Um, I know you guys think Agent Hunter is awesome, but I don’t… and two links under one heading, seriously? Was this just bunged in and not checked? Because to me under “How do you find a literary agent?” it kind of implies – you don’t need to find out how to find one, just do it.
Also, Agent Hunter is an external site rather than a wing of Writers’ Workshop. Whenever I’m linked to an external site I have a dubious moment of questioning its quality. To help stun the readers (well, writers) of the site into an Agent Hunter appreciating dumbness, a little bit of promotional logoing could help to make the outsourcing look more professional. An image link, for example.
How do you find a literary agent?
In this section, the thing that smacks me inthe face is that it’s huge. I mean really, really big. You just won’t believe how mindbogglingly big it is.
(*glances at the scroll bar*)
And, as I start to read it I’m already mentally dividing it up into subsections of advice. There is a lot of information on this page and, despite subheadings and well applied internal linking, it’s not easy to scan and search.
I’m a writer! I don’t want to read all day! I want to get down and write!
It’s important to remember that writers use sites like this to procrastinate, but that also means it’s the job of the site not to completely absorb them so they do go back to writing – enthused and inspired by what they have read, of course.
Worse, some insane attempt has been made throughout this post to introduce plot twists and anticipation. “More on this subject a little later. ” … “[T]here’s only one tricky part to the entire process” followed by a massive list… SO WHAT IS THE TRICKY BIT??? (actually, having read the whole thing I’m still not sure what this is a reference to, although I could hazard a guess).
I do like the friendly, funny, personable, encouraging tone of the article. “Present your manuscript in a way that won’t make agents scream”, “Light candles, tie a black cat into a knot – and go for it. Get your manuscript out there. See what happens” – but no plot twists, please.
TEH Awesome Advice on this Page
- “You’re looking for an agent, not an agency” With advice this key, why isn’t in bold? Or gigantic font? …Anything to make it stand out from the bulk.
- The bit that starts off “In terms of how to make use of those search tools, we would recommend:” (ctrl+f for it).
- A link to an example – exactly the kind of thing I have been to the site to find in the past.
- Explanation of the difference between American agents and British ones on how to write cover letters – genuinely useful “open secret” stuff you’d never think to ask if you weren’t told!
- “[P]eople who can identify the flaws in your manuscript and tell you what you need to do to fix them“. Oooh, link of magic.
Advice which makes me go “The Fuck?”
- Shameless Agent Hunter plugs, telling us it’s great, but not how it betters other services.
- “[U]sing …Twitter feeds and other ‘gut feel’ type criteria to make the final selection” IS THIS SOMETHING I AM SUPPOSED TO KNOW ABOUT???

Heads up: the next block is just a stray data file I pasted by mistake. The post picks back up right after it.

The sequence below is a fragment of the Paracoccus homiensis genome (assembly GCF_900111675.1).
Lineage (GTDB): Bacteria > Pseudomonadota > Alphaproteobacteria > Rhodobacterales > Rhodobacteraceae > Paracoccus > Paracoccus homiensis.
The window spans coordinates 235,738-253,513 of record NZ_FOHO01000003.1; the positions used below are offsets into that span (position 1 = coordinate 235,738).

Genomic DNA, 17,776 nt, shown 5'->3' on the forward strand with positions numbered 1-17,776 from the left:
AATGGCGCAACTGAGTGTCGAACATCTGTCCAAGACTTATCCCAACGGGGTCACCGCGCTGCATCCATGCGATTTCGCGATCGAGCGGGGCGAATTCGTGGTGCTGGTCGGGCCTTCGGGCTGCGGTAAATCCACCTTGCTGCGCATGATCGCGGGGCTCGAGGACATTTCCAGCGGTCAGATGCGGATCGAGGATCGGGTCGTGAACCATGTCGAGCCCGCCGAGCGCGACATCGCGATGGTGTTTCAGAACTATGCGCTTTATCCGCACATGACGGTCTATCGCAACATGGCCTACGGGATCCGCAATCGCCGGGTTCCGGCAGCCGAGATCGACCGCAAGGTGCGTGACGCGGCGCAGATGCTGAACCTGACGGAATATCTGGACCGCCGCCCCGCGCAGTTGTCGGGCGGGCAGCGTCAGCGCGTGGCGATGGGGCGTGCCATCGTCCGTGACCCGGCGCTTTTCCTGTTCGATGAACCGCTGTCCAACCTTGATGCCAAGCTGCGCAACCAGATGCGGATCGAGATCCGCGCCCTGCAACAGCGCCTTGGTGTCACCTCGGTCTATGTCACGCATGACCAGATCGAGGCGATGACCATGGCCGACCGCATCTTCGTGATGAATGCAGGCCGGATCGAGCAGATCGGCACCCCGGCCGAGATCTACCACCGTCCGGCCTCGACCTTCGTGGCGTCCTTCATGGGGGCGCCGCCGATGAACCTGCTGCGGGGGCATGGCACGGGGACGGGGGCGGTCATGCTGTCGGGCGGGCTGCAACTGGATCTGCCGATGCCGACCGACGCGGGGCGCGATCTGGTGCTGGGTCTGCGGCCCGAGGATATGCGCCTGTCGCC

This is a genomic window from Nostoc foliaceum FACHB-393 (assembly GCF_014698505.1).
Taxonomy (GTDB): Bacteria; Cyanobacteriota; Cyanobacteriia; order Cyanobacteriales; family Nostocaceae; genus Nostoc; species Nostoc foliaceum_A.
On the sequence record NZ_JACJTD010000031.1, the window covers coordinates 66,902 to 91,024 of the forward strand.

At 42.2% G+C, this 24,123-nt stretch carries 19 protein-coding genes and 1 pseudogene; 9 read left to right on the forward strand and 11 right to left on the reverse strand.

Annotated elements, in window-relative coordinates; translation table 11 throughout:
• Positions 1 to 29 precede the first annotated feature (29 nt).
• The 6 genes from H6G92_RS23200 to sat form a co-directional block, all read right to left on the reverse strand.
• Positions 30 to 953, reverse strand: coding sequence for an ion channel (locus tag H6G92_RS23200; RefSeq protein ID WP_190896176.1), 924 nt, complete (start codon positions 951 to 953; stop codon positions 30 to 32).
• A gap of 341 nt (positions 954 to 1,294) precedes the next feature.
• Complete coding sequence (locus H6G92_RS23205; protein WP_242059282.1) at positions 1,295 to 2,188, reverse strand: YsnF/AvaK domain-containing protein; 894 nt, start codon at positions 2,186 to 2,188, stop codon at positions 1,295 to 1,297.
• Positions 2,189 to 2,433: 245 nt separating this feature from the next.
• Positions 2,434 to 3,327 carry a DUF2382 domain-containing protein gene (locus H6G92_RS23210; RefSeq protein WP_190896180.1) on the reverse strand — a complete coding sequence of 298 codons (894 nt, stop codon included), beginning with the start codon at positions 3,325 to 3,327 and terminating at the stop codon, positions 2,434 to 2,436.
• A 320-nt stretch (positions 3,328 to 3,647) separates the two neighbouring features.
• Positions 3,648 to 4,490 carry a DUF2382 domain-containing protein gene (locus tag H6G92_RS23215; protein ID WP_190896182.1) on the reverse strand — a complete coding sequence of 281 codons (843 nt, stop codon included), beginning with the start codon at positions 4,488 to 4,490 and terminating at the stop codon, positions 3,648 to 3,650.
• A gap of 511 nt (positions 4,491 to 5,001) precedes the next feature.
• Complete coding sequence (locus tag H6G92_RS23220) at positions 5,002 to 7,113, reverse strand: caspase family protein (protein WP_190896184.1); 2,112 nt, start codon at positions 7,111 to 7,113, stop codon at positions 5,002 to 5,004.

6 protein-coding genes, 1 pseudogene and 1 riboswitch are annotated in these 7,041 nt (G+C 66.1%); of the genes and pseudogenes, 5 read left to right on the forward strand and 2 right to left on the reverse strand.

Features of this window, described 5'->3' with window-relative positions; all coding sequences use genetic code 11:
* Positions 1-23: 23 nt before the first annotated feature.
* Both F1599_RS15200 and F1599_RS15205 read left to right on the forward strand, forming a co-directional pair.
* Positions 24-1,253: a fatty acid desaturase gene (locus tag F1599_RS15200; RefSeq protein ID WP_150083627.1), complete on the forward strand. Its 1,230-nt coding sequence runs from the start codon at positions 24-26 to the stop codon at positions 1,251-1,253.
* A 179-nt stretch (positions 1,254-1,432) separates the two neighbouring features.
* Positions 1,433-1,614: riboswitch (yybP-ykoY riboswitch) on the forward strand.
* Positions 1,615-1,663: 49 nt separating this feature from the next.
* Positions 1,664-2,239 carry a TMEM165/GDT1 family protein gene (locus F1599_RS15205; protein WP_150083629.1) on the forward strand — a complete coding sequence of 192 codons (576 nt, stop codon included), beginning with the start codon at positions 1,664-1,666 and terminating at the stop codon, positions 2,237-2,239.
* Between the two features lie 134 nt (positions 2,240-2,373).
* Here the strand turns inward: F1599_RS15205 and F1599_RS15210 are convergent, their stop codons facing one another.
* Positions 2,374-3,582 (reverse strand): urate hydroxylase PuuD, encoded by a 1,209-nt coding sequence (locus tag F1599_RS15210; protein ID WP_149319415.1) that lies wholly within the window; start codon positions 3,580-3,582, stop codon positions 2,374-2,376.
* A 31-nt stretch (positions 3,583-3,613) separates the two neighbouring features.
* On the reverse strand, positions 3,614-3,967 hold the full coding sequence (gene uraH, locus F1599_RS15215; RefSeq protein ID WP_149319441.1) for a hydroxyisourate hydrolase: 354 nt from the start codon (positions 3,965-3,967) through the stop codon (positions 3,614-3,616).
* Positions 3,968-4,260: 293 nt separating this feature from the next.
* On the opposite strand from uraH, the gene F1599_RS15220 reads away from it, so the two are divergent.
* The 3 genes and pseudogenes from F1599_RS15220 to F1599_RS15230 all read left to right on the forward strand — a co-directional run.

- “5) Write a good query letter” and “6) Write a good synopsis”. These headers make me scream. Out loud. In front of people. It’s valid to tell a writer to just write a good book: we’ve been reading and writing for years to acquire these skills. But “Write a good synopsis” following a description of what a synopsis is and nothing oin how to actually do it? Give me “How to Nail a Query Letter”or “Spot the Difference: Good Query Letters and Bad” (because lots and lots of examples really are the best way to learn. And these can be invented or lifted from agents’ blogs and archives).
- “Some agents are prickly about being nudged” – others, it should add, like to be nudged if they haven’t got back to someone. It keeps them on their toes and sometimes there are genuine reasons like manuscripts gone astray or A NUMPTY AUTHOR WHO FORGOT TO INCLUDE AN SAE.
- The beginning is repeated, badly, in a final paragraph. Why?
How to Get a Literary Agent – video
I don’t know if it’s my 5 windows and 11 tabs, but this video keeps freezing, yet the other two I watched earlier were completely fine.
Again, it’s pretty dark and externally linked, but does contain some gem lines like “If you’re writing a novel, don’t sent it to an agent who only handles cook books”.
How to Get an Agent (Without Dying of Old Age)
A more detailed guide to finding agents – but a shorter article. Tone isn’t sacrificed, but it’s a much more user-friendly length. I actually find myself reading along here and getting absorbed, forgetting that a)I have probably already read this and b) I am supposed to be reviewing it.
I disagree with some of the points, though: “no space between paragraphs and with the first line slightly indented” – I’ve heard different things from different agencies (templates on Agent Hunter?). And the query examples, whilst good, are not up to a competitive standard of usefulness.
Plus there is, of course, the obligatory formatting insanity: “Step 4. Select your targets2011-11-162011-11-16” …? ….? What?
On the other hand, the sell for “Existing WW clients” is pretty good (unlike shameless Agent Hunter plugs). It made me go and look up prices and services anyway.